Pittsburgh Guardianship for Adults Attorney

If you have a friend or family member who may need a legal guardian, it’s important to understand your legal options. Under Pennsylvania law, courts can appoint legal guardianships for an adult who lacks enough capacity to manage his or her own affairs. The guardianship process begins when an interested person files a petition for guardianship. The court will decide whether the disabled adult meets the definition of “incapacitated.” 

When guardianship for an adult has been established, the court will oversee the guardianship to ensure the guardian is acting in the disabled person’s best interest. If you would like to pursue guardianship in Pittsburgh, Jones, Gregg, Creehan & Gerace LLP will provide high-quality legal services. We have the knowledge, resources, and skills to resolve your adult guardianship matter efficiently and diligently.

The Definition of “Incapacity” Under Pennsylvania Law

Courts will only require guardianship when a person meets the legal definition of being incapacitated. Incapacity can occur due to a person becoming impaired due to illness, injury, or advanced age. Developmental disabilities can cause an adult to be considered incapacitated. 

Pennsylvania law defines an incapacitated person as an adult “whose ability to receive and evaluate information effectively and to make and communicate decisions in any way is impaired to such a significant extent that he or she is partially or totally unable to manage his or her financial resources or to meet essential requirements for his or her physical health and safety.” 

Who Can Become the Guardian of an Incapacitated Adult?

Only interested parties have the right to file a petition for guardianship of an adult. The following categories of individuals and organizations can be appointed as guardians by Pennsylvania Orphans’ Courts:

  • Corporate fiduciaries
  • Any qualified individual
  • A non-profit corporation
  • County agency
  • Guardianship support agency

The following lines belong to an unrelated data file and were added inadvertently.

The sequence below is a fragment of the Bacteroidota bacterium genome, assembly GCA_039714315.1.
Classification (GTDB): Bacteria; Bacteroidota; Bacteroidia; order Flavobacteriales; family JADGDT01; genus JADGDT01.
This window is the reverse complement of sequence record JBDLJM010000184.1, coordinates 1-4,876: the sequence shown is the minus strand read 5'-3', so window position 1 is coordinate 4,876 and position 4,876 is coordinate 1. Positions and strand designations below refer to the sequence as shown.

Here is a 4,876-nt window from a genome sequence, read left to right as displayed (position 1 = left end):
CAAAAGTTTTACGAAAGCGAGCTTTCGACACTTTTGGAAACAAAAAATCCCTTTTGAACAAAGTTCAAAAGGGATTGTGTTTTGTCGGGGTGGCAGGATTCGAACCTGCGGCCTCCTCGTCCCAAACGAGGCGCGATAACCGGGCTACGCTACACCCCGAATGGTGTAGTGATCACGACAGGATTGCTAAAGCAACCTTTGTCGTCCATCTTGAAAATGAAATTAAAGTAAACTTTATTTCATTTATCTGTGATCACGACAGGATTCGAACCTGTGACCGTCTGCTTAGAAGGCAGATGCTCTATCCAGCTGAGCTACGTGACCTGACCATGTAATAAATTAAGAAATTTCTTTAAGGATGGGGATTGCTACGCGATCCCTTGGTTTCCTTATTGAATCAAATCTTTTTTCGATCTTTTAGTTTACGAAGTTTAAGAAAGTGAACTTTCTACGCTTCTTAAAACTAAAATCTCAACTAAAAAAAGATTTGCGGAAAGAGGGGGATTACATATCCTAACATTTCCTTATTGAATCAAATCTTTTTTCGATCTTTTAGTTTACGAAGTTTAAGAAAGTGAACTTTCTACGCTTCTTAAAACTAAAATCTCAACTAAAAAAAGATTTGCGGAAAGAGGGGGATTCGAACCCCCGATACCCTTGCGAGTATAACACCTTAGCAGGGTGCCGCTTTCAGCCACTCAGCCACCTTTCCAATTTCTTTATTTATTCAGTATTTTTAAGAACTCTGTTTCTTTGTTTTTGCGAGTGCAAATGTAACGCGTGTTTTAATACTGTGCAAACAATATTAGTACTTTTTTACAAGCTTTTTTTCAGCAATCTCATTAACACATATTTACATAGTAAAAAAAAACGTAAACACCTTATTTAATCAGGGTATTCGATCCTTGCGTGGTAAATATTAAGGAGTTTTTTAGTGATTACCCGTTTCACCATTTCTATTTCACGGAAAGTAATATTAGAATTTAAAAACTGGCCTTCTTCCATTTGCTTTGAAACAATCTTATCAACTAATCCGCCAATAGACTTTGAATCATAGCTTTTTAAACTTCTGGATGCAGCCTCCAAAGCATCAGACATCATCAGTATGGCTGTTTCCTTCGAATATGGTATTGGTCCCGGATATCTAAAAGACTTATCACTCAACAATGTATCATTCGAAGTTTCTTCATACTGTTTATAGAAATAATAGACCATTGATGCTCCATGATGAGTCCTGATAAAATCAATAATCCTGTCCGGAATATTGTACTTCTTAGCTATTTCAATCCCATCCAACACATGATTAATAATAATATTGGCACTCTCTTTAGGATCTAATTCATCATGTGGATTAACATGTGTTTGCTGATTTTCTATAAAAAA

The Guardianship Process

Any interested party can file a petition for guardianship. After the court receives a petition for guardianship, the judge will conduct a hearing. During the hearing, the court will hear evidence as to whether the person in question meets the definition of being legally incapacitated. The court may hear the testimony of qualified professionals regarding the individual’s capacity. 

Medical doctors, including psychiatrists and other health care providers, can testify to the individual’s ability to care for him or herself. Once the court has determined whether the person is incapacitated, it can determine what type of legal guardianship will serve his or her best interests. 

Ongoing Responsibilities of Guardians 

When an individual petitions the court for guardianship, he or she will need to undergo a criminal background check. If the court decides to enforce guardianship, the guardian will become responsible for making decisions for the incapacitated individual, referred to as “the ward”. 

Depending on the type of guardianship awarded, the guardian can make decisions regarding finances, health, and other important life matters. Legal guardians are required to submit regular reports to the court relaying their actions. Guardians will also be subject to tracking under the Guardianship Tracking System implemented by Pennsylvania.